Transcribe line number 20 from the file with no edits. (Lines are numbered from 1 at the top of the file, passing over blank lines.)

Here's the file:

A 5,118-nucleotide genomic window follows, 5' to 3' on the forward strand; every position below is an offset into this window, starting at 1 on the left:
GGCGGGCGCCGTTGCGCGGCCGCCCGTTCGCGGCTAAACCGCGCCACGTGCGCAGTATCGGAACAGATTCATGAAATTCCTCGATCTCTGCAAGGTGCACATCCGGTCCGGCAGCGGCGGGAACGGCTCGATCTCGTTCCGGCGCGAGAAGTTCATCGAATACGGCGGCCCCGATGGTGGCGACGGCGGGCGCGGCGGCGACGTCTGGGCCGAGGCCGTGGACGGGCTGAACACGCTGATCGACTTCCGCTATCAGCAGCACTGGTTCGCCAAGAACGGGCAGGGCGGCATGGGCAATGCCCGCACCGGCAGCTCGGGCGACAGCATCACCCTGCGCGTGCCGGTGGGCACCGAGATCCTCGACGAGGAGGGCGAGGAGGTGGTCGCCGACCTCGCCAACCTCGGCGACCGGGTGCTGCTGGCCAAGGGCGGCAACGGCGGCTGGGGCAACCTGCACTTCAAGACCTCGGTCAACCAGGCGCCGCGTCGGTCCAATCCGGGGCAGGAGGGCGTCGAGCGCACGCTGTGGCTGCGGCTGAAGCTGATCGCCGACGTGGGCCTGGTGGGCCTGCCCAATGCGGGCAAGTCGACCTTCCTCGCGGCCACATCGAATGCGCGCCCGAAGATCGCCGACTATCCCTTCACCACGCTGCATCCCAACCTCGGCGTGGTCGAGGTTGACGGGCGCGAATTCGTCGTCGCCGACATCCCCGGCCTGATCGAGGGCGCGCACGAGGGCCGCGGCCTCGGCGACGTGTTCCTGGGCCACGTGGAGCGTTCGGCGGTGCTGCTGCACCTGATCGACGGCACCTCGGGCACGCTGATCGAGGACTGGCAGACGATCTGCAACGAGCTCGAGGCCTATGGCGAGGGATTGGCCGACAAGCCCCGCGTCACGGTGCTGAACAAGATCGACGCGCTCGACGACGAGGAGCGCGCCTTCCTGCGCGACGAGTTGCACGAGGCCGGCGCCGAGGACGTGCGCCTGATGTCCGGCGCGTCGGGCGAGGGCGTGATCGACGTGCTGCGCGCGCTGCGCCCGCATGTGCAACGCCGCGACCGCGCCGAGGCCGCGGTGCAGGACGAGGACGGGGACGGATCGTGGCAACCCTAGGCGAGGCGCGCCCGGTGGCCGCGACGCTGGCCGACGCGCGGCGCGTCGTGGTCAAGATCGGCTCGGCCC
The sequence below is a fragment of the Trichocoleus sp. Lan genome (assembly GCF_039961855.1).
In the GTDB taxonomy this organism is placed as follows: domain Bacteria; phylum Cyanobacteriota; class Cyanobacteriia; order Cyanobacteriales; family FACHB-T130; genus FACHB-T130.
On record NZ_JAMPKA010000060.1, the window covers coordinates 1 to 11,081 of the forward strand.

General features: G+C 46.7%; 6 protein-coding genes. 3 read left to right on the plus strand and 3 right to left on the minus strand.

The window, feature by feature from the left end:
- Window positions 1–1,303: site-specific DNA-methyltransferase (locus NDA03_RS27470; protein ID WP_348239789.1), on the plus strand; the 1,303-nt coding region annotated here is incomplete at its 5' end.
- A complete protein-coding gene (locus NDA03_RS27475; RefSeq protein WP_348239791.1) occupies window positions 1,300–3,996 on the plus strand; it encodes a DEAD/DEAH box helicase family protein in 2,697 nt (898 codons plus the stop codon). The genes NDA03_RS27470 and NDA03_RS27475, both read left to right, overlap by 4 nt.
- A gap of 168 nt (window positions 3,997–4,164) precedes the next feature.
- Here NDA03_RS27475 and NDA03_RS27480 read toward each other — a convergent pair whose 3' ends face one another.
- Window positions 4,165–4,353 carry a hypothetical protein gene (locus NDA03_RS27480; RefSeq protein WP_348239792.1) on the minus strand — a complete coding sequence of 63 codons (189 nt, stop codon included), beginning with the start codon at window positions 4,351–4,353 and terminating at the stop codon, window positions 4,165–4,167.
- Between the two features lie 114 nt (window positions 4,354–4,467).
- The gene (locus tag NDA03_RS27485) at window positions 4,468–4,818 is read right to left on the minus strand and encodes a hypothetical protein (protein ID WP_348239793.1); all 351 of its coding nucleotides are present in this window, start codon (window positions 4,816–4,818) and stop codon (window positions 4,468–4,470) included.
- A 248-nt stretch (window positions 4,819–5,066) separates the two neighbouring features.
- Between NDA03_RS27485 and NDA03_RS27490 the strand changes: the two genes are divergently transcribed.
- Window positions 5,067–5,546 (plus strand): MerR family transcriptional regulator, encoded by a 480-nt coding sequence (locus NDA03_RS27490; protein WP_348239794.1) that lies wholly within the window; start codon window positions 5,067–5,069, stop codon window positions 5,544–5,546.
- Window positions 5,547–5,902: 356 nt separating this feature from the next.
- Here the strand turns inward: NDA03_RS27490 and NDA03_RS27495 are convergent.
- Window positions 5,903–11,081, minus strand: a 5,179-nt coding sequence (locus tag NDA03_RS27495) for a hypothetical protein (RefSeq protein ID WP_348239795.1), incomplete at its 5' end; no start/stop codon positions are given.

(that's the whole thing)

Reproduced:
- Window positions 5,903–11,081, minus strand: a 5,179-nt coding sequence (locus tag NDA03_RS27495) for a hypothetical protein (RefSeq protein ID WP_348239795.1), incomplete at its 5' end; no start/stop codon positions are given.